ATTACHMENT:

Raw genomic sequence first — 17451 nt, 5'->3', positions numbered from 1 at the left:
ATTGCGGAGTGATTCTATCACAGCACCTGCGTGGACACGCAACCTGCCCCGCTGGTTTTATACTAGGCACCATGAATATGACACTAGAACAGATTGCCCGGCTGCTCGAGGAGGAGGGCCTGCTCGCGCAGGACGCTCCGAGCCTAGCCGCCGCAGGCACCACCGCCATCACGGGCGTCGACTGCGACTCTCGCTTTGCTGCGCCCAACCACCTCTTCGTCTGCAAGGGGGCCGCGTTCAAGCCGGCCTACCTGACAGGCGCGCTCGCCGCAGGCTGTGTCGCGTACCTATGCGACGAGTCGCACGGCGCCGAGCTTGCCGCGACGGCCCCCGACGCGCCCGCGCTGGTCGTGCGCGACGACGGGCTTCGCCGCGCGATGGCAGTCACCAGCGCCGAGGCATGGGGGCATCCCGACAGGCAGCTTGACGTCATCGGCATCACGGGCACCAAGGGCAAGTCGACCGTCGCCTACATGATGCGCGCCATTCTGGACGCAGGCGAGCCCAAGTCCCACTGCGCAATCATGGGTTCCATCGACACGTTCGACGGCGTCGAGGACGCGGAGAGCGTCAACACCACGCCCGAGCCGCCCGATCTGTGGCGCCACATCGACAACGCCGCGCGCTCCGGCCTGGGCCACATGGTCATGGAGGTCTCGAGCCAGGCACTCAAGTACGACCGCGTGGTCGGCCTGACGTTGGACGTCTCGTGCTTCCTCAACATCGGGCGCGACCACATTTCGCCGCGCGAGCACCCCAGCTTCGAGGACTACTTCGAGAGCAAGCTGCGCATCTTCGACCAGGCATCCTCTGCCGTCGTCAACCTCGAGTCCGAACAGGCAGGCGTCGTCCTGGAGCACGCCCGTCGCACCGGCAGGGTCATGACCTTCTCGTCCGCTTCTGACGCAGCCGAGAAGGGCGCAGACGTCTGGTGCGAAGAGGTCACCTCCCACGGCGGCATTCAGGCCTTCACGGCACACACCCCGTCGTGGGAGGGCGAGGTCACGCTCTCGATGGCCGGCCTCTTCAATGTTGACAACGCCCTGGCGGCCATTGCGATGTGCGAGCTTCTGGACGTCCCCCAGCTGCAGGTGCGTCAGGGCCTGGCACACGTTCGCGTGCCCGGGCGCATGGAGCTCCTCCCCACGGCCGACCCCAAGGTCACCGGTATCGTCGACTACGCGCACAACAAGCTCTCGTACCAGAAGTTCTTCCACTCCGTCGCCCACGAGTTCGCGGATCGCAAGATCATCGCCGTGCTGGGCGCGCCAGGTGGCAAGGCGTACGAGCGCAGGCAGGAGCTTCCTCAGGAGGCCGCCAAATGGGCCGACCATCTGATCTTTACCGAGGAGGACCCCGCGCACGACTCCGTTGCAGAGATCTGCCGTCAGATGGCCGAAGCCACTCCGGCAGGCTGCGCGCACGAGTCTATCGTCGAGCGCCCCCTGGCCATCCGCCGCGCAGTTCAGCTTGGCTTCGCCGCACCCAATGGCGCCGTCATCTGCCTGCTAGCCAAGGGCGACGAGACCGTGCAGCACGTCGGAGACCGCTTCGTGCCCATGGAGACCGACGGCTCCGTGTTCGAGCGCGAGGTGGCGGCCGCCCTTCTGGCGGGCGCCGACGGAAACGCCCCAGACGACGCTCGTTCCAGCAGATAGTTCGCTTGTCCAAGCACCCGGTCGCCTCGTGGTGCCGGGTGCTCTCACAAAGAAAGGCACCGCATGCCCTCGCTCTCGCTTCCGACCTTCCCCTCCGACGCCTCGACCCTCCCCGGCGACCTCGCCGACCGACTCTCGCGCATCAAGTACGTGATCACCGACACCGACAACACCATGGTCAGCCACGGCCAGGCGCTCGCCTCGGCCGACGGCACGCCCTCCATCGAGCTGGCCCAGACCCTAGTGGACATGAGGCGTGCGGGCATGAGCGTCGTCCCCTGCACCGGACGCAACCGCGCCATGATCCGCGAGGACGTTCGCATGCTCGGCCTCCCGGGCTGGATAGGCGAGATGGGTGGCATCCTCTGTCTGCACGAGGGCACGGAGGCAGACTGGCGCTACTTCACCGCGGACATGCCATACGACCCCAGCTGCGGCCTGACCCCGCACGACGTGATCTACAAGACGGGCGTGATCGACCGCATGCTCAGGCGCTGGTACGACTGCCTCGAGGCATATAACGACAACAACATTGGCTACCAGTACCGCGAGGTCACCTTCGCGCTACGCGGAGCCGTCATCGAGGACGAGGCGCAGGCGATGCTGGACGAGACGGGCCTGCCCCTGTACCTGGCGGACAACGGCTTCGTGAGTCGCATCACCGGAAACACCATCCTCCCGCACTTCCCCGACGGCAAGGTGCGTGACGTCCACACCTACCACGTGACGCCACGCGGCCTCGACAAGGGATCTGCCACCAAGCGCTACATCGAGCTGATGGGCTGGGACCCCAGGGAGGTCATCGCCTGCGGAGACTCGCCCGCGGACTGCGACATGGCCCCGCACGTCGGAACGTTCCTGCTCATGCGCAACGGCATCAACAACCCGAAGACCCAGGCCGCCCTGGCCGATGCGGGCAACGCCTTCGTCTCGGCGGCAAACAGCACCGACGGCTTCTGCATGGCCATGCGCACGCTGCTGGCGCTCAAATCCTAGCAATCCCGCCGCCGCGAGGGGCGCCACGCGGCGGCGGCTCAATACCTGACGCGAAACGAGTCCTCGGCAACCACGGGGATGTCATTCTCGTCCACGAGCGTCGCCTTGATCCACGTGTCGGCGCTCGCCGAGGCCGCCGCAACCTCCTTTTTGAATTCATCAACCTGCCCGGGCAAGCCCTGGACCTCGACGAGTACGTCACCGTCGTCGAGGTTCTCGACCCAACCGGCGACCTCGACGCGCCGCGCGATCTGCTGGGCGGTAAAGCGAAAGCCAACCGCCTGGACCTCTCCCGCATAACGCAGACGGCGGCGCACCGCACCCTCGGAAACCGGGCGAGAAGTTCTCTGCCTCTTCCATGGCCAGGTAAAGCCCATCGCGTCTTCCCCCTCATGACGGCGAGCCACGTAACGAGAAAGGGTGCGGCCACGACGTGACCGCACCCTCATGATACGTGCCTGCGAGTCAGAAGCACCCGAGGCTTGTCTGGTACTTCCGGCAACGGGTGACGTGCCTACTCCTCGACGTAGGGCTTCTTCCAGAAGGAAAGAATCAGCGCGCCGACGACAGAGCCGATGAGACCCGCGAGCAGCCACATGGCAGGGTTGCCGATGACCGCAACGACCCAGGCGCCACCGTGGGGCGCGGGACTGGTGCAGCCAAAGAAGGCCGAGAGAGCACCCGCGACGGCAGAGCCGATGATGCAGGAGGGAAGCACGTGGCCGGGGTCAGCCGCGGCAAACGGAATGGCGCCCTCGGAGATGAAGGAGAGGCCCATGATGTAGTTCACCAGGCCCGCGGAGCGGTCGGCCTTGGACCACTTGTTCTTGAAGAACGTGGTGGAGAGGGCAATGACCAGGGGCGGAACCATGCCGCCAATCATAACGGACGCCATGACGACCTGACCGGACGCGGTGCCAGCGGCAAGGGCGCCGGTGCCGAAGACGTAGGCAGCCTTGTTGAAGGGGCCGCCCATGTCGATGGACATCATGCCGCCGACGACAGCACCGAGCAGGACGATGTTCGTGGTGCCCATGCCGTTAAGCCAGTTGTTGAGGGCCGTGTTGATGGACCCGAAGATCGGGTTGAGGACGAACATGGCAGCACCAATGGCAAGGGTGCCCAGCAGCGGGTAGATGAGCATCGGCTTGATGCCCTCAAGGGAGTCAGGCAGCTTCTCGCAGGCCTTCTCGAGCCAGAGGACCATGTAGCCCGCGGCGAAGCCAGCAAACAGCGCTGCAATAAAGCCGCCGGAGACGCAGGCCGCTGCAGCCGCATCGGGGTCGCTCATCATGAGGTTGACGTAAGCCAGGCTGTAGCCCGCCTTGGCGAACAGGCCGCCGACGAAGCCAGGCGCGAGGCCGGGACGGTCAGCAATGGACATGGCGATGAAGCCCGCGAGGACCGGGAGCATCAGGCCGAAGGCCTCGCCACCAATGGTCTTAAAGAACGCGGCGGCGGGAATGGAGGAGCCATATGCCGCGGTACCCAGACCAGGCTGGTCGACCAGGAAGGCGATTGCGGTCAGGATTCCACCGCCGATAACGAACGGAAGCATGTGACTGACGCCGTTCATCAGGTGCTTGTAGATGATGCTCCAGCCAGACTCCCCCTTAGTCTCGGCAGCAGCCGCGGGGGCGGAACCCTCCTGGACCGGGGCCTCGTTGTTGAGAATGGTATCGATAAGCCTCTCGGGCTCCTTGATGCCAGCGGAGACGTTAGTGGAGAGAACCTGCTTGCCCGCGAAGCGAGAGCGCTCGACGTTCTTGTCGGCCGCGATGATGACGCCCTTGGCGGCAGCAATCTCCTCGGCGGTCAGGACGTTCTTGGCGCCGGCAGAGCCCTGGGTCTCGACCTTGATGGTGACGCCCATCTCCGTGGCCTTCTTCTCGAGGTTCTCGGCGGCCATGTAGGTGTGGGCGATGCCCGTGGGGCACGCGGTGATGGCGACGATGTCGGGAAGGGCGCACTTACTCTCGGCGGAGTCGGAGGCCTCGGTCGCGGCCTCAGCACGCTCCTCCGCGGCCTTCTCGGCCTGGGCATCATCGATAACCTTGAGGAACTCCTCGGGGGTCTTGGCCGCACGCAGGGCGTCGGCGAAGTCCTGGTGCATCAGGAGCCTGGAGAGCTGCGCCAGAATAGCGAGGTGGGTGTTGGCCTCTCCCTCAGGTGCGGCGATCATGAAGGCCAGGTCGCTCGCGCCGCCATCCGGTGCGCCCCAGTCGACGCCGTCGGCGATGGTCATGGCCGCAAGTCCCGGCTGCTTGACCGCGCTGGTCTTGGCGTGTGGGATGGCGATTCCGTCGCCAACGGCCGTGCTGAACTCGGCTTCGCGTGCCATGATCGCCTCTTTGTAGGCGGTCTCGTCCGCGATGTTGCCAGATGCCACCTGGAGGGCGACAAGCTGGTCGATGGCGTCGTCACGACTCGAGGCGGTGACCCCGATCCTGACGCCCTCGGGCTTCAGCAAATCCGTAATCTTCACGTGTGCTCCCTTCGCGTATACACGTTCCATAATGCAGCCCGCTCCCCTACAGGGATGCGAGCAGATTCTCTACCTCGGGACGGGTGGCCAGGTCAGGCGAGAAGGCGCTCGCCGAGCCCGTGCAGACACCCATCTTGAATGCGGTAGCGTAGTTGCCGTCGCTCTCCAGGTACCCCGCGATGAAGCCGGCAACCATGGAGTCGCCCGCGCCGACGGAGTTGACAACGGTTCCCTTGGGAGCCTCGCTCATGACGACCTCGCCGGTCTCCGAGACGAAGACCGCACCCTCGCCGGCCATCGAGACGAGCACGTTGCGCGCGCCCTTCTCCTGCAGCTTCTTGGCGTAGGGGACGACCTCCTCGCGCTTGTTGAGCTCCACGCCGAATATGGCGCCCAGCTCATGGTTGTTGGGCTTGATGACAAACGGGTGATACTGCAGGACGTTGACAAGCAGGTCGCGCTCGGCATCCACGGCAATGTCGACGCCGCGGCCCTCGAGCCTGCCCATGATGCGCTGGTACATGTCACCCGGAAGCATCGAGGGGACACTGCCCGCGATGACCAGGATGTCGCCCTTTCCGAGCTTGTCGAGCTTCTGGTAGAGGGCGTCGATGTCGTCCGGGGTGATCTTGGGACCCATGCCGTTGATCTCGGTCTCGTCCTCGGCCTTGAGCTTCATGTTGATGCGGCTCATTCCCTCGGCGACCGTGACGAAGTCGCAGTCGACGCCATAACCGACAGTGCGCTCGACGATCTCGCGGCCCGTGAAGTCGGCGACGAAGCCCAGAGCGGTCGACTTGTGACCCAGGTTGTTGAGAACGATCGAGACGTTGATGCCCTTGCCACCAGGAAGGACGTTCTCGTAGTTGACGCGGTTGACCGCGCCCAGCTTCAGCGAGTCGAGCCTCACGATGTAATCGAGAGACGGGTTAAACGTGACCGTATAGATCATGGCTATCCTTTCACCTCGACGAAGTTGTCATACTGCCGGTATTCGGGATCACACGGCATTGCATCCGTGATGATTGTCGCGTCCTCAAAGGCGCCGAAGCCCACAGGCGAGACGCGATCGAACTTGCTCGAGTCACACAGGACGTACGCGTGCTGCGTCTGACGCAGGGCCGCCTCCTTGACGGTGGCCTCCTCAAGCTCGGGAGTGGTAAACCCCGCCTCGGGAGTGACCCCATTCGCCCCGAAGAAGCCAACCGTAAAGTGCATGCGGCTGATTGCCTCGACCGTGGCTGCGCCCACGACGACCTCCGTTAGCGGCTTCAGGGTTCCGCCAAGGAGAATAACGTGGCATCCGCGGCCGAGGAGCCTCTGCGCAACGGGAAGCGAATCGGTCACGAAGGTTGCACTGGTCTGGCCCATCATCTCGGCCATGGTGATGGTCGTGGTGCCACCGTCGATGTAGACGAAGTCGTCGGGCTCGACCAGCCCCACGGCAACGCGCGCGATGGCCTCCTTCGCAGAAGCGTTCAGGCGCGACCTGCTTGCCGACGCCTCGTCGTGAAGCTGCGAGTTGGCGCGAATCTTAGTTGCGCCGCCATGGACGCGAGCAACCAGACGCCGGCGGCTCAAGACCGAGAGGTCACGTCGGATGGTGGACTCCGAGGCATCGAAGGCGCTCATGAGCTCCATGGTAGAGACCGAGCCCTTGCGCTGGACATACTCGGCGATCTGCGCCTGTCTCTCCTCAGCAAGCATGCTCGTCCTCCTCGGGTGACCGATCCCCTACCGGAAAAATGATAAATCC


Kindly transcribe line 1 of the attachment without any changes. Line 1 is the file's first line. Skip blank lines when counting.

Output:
Raw genomic sequence first — 17451 nt, 5'->3', positions numbered from 1 at the left: